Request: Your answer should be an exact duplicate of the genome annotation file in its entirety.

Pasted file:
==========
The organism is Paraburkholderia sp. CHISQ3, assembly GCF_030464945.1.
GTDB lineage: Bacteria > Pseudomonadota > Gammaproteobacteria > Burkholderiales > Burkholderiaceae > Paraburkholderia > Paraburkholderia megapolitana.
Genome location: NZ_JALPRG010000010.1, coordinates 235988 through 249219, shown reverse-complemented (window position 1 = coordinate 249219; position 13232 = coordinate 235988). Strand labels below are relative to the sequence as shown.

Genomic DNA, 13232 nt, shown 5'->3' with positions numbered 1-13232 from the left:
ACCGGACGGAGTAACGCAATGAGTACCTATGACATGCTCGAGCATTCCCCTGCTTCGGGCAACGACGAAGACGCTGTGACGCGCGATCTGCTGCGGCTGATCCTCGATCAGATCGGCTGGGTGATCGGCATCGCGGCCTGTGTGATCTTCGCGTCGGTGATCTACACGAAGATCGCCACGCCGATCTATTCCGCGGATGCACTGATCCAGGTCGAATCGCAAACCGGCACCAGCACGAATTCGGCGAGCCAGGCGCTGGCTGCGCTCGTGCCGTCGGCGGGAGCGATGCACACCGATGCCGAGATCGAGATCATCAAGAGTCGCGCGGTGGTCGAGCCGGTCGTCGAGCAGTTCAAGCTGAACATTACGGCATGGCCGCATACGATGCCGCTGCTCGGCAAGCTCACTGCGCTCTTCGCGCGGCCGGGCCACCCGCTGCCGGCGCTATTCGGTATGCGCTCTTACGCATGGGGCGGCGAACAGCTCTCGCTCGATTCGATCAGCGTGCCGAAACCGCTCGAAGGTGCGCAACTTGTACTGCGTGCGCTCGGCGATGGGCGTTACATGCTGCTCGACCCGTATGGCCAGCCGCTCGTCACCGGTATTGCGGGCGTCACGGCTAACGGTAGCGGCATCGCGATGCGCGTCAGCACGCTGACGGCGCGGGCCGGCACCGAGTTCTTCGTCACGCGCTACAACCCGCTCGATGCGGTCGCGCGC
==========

The organism is Paraburkholderia sp. CHISQ3, assembly GCF_030464945.1.
GTDB lineage: Bacteria > Pseudomonadota > Gammaproteobacteria > Burkholderiales > Burkholderiaceae > Paraburkholderia > Paraburkholderia megapolitana.
Genome location: NZ_JALPRG010000010.1, coordinates 235988 through 249219, shown reverse-complemented (window position 1 = coordinate 249219; position 13232 = coordinate 235988). Strand labels below are relative to the sequence as shown.

Genomic DNA, 13232 nt, shown 5'->3' with positions numbered 1-13232 from the left:
ACCGGACGGAGTAACGCAATGAGTACCTATGACATGCTCGAGCATTCCCCTGCTTCGGGCAACGACGAAGACGCTGTGACGCGCGATCTGCTGCGGCTGATCCTCGATCAGATCGGCTGGGTGATCGGCATCGCGGCCTGTGTGATCTTCGCGTCGGTGATCTACACGAAGATCGCCACGCCGATCTATTCCGCGGATGCACTGATCCAGGTCGAATCGCAAACCGGCACCAGCACGAATTCGGCGAGCCAGGCGCTGGCTGCGCTCGTGCCGTCGGCGGGAGCGATGCACACCGATGCCGAGATCGAGATCATCAAGAGTCGCGCGGTGGTCGAGCCGGTCGTCGAGCAGTTCAAGCTGAACATTACGGCATGGCCGCATACGATGCCGCTGCTCGGCAAGCTCACTGCGCTCTTCGCGCGGCCGGGCCACCCGCTGCCGGCGCTATTCGGTATGCGCTCTTACGCATGGGGCGGCGAACAGCTCTCGCTCGATTCGATCAGCGTGCCGAAACCGCTCGAAGGTGCGCAACTTGTACTGCGTGCGCTCGGCGATGGGCGTTACATGCTGCTCGACCCGTATGGCCAGCCGCTCGTCACCGGTATTGCGGGCGTCACGGCTAACGGTAGCGGCATCGCGATGCGCGTCAGCACGCTGACGGCGCGGGCCGGCACCGAGTTCTTCGTCACGCGCTACAACCCGCTCGATGCGGTCGCGCGC